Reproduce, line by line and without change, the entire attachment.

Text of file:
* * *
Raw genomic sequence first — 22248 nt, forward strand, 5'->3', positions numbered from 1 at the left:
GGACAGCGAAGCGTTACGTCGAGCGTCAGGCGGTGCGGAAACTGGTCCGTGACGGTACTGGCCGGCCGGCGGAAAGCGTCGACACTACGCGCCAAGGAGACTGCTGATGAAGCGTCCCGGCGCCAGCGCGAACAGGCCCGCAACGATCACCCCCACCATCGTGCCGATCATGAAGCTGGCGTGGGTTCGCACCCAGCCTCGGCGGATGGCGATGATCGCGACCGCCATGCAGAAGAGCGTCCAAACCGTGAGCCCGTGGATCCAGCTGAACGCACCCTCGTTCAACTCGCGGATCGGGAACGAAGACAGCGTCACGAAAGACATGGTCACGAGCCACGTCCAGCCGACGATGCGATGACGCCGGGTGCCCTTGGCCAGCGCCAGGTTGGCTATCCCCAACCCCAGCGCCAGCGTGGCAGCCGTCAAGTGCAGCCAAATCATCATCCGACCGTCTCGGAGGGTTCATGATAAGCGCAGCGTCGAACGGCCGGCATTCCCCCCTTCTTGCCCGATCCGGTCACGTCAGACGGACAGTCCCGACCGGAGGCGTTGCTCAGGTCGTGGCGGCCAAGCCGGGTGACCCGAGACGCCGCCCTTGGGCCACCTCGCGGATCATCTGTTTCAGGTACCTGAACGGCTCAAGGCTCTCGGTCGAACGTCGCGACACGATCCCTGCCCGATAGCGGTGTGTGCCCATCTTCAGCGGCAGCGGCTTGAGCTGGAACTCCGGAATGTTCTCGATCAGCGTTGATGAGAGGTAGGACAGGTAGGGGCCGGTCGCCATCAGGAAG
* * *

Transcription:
Raw genomic sequence first — 22248 nt, forward strand, 5'->3', positions numbered from 1 at the left:
GGACAGCGAAGCGTTACGTCGAGCGTCAGGCGGTGCGGAAACTGGTCCGTGACGGTACTGGCCGGCCGGCGGAAAGCGTCGACACTACGCGCCAAGGAGACTGCTGATGAAGCGTCCCGGCGCCAGCGCGAACAGGCCCGCAACGATCACCCCCACCATCGTGCCGATCATGAAGCTGGCGTGGGTTCGCACCCAGCCTCGGCGGATGGCGATGATCGCGACCGCCATGCAGAAGAGCGTCCAAACCGTGAGCCCGTGGATCCAGCTGAACGCACCCTCGTTCAACTCGCGGATCGGGAACGAAGACAGCGTCACGAAAGACATGGTCACGAGCCACGTCCAGCCGACGATGCGATGACGCCGGGTGCCCTTGGCCAGCGCCAGGTTGGCTATCCCCAACCCCAGCGCCAGCGTGGCAGCCGTCAAGTGCAGCCAAATCATCATCCGACCGTCTCGGAGGGTTCATGATAAGCGCAGCGTCGAACGGCCGGCATTCCCCCCTTCTTGCCCGATCCGGTCACGTCAGACGGACAGTCCCGACCGGAGGCGTTGCTCAGGTCGTGGCGGCCAAGCCGGGTGACCCGAGACGCCGCCCTTGGGCCACCTCGCGGATCATCTGTTTCAGGTACCTGAACGGCTCAAGGCTCTCGGTCGAACGTCGCGACACGATCCCTGCCCGATAGCGGTGTGTGCCCATCTTCAGCGGCAGCGGCTTGAGCTGGAACTCCGGAATGTTCTCGATCAGCGTTGATGAGAGGTAGGACAGGTAGGGGCCGGTCGCCATCAGGAAG